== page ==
Investors are hedging USD 27 billion (€27.3 billion) on the future success of Web3 and crypto. “The use of cryptocurrency in the gaming industry has made an impact on developing Web3 based games offering players decentralised finance without the involvement of a bank and more user-friendly engagement” says Fintech and gaming lawyer Dr Joseph Borg speaking with iGamingCapital.mt.
Dr Borg explains that “the blockchain based messaging service Web3 will eventually replace the use of Web2” and includes the email system. “Web3 gaming is possibly the most significant development in the gambling industry over the past 20 years since online gaming emerged” he adds. “With the evolution of the metaverse, gaming is evolving as well. It needs to keep newer generations interested.”
There has been a sharp rise in the use of cryptocurrency in the sector this year which is being marketed as the safest mode of payment in gaming. Valued in excess of €300 billion, the gaming sector is projected to grow exponentially over the next two years.
“Like everything else,” Dr Borg says, “using cryptocurrency has its advantages and disadvantages. It enables fast payments and remittances without involvement from a third-party.” He explains that blockchain technology is robust and effective and some operators are offering a “play and pay-as-you-go” option for crypto users. This makes it very attractive to players as they do not have to deposit large sums of money.
With cryptocurrency users on the rise, gaming operators are adding more sophisticated crypto-related functions to support gamers. Earlier this week casino platform Softswiss announced the implementation of multi currencies to enable players to convert ‘in-game’ crypto balances into their choice of currencies. Dr Borg explains that crypto payments do not allow for chargebacks, and this reduces the risk of fraud.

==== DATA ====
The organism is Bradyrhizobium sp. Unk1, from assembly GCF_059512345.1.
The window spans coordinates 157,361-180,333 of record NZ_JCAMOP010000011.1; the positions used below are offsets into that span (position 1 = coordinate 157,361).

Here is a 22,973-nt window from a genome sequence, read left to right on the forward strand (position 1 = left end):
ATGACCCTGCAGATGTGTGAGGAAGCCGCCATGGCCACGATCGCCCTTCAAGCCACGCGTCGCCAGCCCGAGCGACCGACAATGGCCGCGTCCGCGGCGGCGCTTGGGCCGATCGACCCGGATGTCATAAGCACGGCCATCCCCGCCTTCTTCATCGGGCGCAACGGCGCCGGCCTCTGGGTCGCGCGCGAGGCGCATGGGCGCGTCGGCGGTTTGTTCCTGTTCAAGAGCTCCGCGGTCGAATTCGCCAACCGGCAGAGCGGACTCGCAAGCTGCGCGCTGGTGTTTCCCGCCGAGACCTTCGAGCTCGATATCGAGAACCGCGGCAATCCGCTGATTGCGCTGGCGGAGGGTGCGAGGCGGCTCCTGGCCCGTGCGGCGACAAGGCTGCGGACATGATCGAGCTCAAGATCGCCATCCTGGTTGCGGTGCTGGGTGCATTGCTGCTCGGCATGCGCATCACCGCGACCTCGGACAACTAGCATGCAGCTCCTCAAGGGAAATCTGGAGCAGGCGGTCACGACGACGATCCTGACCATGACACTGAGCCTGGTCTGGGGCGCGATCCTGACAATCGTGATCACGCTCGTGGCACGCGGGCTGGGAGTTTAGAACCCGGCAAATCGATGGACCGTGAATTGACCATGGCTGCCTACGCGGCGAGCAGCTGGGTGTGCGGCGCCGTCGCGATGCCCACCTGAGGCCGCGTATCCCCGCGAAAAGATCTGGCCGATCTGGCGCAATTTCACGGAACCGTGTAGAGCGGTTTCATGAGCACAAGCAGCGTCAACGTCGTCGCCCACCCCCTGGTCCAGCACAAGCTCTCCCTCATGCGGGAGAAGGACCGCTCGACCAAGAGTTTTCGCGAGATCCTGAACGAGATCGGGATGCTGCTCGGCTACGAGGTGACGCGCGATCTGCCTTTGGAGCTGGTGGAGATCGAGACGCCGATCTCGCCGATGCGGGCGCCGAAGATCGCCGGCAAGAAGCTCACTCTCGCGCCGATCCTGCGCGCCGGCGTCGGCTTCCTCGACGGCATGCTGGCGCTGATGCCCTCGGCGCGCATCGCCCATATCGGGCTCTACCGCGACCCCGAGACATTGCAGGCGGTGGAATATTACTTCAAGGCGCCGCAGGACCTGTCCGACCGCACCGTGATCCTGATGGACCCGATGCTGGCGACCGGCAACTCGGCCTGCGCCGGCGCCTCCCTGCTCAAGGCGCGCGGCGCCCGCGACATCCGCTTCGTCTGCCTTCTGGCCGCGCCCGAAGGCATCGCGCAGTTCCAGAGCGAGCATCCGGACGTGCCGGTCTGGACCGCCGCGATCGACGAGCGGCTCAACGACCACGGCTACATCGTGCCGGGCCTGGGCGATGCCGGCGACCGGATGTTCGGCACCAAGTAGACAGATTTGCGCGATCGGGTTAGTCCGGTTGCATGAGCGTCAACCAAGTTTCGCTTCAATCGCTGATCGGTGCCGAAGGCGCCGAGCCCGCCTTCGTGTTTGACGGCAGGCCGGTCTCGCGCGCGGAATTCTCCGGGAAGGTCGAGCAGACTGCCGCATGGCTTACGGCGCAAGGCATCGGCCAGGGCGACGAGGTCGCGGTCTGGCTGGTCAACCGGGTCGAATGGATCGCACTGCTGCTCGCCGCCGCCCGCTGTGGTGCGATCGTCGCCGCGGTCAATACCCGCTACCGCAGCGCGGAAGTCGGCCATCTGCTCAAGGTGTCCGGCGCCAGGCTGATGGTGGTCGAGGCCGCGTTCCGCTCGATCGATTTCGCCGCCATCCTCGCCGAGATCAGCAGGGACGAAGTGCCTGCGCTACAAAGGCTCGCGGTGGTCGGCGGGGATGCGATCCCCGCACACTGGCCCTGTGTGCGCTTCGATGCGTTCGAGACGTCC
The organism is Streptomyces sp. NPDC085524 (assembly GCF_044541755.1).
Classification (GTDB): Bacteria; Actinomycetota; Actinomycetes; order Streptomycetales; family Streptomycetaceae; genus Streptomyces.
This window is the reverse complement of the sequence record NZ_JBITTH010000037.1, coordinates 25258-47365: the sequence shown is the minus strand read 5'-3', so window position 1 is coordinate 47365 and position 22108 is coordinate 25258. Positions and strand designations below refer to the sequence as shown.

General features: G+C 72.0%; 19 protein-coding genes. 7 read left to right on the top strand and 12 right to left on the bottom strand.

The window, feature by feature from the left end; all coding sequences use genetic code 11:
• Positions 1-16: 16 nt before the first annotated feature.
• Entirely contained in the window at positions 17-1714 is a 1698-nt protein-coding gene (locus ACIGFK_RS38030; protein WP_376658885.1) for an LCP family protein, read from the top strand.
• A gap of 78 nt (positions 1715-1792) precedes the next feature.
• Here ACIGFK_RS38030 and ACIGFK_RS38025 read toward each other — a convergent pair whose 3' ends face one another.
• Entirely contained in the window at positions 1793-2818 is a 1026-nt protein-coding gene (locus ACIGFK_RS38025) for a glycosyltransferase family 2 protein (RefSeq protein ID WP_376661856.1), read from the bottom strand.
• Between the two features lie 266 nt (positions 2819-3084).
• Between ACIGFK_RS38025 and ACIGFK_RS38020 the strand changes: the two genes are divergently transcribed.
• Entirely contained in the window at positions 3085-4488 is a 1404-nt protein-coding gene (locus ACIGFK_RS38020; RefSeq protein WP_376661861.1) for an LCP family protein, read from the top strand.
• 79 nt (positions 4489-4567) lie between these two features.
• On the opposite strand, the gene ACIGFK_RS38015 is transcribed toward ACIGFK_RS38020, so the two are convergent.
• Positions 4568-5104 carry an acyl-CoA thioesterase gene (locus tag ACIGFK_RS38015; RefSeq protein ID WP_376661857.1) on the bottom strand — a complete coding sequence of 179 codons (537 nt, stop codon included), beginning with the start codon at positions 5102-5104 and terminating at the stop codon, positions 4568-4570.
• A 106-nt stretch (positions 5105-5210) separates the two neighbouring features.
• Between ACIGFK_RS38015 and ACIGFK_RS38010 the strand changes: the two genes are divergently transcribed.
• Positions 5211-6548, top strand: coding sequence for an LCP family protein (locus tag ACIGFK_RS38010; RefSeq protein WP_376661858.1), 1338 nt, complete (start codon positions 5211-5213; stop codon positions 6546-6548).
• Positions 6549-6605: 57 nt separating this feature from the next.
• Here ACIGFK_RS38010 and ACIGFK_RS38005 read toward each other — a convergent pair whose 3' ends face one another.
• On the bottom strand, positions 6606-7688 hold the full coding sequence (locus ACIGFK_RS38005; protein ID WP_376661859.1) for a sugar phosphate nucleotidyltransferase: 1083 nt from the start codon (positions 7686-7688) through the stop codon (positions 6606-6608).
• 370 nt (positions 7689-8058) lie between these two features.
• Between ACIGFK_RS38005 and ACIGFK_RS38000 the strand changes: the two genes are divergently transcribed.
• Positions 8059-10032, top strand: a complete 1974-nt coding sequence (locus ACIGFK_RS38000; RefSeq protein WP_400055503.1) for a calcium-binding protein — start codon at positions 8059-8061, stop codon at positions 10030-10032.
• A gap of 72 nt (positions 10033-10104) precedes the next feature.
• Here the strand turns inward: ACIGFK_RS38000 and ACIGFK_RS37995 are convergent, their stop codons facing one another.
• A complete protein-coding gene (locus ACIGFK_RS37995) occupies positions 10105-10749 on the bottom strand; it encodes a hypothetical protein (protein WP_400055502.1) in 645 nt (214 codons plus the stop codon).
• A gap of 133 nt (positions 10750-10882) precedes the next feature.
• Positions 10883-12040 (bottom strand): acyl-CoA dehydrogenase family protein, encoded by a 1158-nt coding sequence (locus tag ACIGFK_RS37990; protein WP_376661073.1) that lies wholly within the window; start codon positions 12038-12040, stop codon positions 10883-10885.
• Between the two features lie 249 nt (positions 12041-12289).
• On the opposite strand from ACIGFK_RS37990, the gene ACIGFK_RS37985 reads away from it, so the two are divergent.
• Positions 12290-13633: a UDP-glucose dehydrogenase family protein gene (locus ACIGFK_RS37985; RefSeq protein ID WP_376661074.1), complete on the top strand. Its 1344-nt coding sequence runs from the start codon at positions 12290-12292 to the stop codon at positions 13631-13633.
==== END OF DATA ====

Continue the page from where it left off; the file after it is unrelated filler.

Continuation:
Education is key. He argues that “the lack of knowledge of the crypto market is the biggest challenge that the iGaming sector is encountering and that most regulatory frameworks are still uneasy with the use of cryptocurrencies” restricting both regulators and operators. Technologies are evolving at a very fast pace and authorities can regulate the industry more efficiently by gaining a better knowledge of the technology.
He adds that AML (Anti-Money Laundering) is still the most significant challenge that regulators face with the wider use of cryptocurrencies in the sector. “It is still a big concern as mitigating risks such as wallet verification and the imposition of ridiculously low limits impose barriers for both gaming companies and players.”
Dr Borg explains the Malta Gaming Authority (MGA) came up with a ‘sandbox framework’ in 2018 to accept DLT (Distributed Ledger Technology) assets as a method of payment. The framework is expected to be implemented at the beginning of 2023 and identifies the different criteria that operators need to satisfy before accepting cryptocurrencies as a form of payment from players. The framework includes regulations on wallet validation and verification and restrictions such as deposit limits.
Therefore the MGA’s new framework on the use of blockchain technology to accept cryptocurrency payments will attract more gaming operators and players Dr Borg says “The MGA is much more well versed with the risks” of the use of crypto in the sector. In 2024 the first law known as Markets in Crypto-Assets (MiCA) will come into force and will provide a comprehensive regulatory framework for digital assets. It will define more of a practical solution for regulators with a solution for gamers who wish to offer deposits in Crypto.
Dr Joseph Borg is a lawyer who specialises the Fintech and Gaming industry. He heads the sectors at WH Partners. He co-founded Bitmalta, an NGO that promotes discussion on the use of blockchain and cryptocurrencies in Malta. Prior to joining WH Partners he held the position of Chief Regulatory Officer of the Lotteries and Gaming Authority.
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